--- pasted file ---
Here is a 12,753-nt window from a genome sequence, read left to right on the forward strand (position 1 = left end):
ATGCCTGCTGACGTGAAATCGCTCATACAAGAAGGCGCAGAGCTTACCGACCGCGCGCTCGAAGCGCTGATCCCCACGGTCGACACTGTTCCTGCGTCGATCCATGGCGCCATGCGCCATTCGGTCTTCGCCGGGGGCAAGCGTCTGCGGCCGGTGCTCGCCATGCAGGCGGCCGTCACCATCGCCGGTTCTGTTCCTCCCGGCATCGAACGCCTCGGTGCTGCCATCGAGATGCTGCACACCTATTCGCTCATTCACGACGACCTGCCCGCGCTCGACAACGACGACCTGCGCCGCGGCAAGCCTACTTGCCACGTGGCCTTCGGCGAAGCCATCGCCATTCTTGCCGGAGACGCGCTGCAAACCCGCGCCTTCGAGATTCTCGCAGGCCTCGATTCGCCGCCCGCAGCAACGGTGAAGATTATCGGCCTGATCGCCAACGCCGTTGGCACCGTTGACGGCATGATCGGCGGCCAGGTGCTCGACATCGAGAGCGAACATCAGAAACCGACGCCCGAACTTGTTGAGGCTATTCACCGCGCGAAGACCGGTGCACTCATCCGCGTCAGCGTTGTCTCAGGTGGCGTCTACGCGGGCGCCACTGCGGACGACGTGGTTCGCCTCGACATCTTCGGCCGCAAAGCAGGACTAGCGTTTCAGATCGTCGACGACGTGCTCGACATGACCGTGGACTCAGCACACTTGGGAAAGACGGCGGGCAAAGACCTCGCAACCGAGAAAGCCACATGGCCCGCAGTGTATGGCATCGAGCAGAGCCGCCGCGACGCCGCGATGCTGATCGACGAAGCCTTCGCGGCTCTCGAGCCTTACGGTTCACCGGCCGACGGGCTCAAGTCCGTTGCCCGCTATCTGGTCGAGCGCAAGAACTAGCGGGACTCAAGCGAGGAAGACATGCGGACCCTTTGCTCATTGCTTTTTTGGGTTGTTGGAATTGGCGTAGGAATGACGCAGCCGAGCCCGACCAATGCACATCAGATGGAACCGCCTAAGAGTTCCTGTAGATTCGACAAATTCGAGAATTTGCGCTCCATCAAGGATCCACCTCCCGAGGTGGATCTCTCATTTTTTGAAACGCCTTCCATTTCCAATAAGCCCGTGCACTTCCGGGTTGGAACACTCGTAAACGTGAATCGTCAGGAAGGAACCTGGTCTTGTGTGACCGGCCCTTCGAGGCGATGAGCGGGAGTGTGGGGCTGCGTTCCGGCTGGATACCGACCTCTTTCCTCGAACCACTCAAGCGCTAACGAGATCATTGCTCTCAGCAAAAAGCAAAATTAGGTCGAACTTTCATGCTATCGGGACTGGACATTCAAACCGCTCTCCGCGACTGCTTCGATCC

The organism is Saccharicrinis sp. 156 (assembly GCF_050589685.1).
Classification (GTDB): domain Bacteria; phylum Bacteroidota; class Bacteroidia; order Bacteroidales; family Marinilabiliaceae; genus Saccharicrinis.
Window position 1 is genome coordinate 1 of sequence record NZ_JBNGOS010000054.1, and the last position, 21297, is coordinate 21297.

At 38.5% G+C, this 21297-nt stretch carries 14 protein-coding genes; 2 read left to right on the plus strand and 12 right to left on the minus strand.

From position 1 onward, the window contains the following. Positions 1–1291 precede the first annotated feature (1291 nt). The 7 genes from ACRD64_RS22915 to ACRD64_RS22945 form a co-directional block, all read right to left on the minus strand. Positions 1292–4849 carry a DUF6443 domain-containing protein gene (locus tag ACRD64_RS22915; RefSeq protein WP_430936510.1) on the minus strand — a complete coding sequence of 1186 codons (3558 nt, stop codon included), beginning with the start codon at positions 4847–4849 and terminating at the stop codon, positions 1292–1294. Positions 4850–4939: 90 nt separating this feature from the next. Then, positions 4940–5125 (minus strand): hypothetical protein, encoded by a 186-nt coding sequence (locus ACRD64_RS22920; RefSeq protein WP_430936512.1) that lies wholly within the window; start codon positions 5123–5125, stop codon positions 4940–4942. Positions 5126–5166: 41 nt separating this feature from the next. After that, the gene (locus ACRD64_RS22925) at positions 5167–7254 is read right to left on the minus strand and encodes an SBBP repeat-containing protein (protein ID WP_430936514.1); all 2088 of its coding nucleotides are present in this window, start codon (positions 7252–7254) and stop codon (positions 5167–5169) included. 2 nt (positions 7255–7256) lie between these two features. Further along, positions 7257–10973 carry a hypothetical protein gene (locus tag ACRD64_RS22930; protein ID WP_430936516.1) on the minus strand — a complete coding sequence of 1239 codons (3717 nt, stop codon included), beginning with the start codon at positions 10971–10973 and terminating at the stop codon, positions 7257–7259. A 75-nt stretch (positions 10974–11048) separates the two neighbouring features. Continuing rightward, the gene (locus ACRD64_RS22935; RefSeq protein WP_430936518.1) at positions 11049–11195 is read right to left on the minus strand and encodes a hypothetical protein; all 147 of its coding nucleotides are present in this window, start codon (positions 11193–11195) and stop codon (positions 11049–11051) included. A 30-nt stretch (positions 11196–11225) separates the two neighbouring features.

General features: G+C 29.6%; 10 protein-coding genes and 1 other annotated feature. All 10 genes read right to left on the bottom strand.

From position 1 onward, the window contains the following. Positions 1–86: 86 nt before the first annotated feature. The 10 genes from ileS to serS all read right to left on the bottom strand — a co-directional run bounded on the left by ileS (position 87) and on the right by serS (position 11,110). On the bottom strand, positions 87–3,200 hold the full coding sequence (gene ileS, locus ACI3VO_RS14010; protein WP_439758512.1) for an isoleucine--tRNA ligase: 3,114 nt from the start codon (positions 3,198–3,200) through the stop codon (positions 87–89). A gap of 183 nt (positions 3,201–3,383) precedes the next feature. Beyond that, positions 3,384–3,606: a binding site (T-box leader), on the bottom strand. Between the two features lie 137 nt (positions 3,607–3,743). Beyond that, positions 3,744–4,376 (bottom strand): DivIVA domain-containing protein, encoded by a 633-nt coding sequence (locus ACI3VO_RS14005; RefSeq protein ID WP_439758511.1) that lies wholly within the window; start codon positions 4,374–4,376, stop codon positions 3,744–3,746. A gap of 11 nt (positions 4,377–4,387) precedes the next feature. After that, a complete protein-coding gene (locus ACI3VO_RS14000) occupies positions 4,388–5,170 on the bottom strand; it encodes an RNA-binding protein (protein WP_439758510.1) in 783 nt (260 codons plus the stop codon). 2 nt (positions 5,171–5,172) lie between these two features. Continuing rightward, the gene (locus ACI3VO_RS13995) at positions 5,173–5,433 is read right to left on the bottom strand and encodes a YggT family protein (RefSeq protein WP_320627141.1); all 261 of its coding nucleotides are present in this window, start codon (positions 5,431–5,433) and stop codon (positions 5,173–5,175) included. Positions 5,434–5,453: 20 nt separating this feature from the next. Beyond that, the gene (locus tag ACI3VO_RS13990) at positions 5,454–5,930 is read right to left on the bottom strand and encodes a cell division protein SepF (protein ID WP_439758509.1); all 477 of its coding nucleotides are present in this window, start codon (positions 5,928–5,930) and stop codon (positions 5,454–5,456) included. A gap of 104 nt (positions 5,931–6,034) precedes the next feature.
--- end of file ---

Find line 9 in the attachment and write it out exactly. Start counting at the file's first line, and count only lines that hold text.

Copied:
From position 1 onward, the window contains the following. Positions 1–86: 86 nt before the first annotated feature. The 10 genes from ileS to serS all read right to left on the bottom strand — a co-directional run bounded on the left by ileS (position 87) and on the right by serS (position 11,110). On the bottom strand, positions 87–3,200 hold the full coding sequence (gene ileS, locus ACI3VO_RS14010; protein WP_439758512.1) for an isoleucine--tRNA ligase: 3,114 nt from the start codon (positions 3,198–3,200) through the stop codon (positions 87–89). A gap of 183 nt (positions 3,201–3,383) precedes the next feature. Beyond that, positions 3,384–3,606: a binding site (T-box leader), on the bottom strand. Between the two features lie 137 nt (positions 3,607–3,743). Beyond that, positions 3,744–4,376 (bottom strand): DivIVA domain-containing protein, encoded by a 633-nt coding sequence (locus ACI3VO_RS14005; RefSeq protein ID WP_439758511.1) that lies wholly within the window; start codon positions 4,374–4,376, stop codon positions 3,744–3,746. A gap of 11 nt (positions 4,377–4,387) precedes the next feature. After that, a complete protein-coding gene (locus ACI3VO_RS14000) occupies positions 4,388–5,170 on the bottom strand; it encodes an RNA-binding protein (protein WP_439758510.1) in 783 nt (260 codons plus the stop codon). 2 nt (positions 5,171–5,172) lie between these two features. Continuing rightward, the gene (locus ACI3VO_RS13995) at positions 5,173–5,433 is read right to left on the bottom strand and encodes a YggT family protein (RefSeq protein WP_320627141.1); all 261 of its coding nucleotides are present in this window, start codon (positions 5,431–5,433) and stop codon (positions 5,173–5,175) included. Positions 5,434–5,453: 20 nt separating this feature from the next. Beyond that, the gene (locus tag ACI3VO_RS13990) at positions 5,454–5,930 is read right to left on the bottom strand and encodes a cell division protein SepF (protein ID WP_439758509.1); all 477 of its coding nucleotides are present in this window, start codon (positions 5,928–5,930) and stop codon (positions 5,454–5,456) included. A gap of 104 nt (positions 5,931–6,034) precedes the next feature.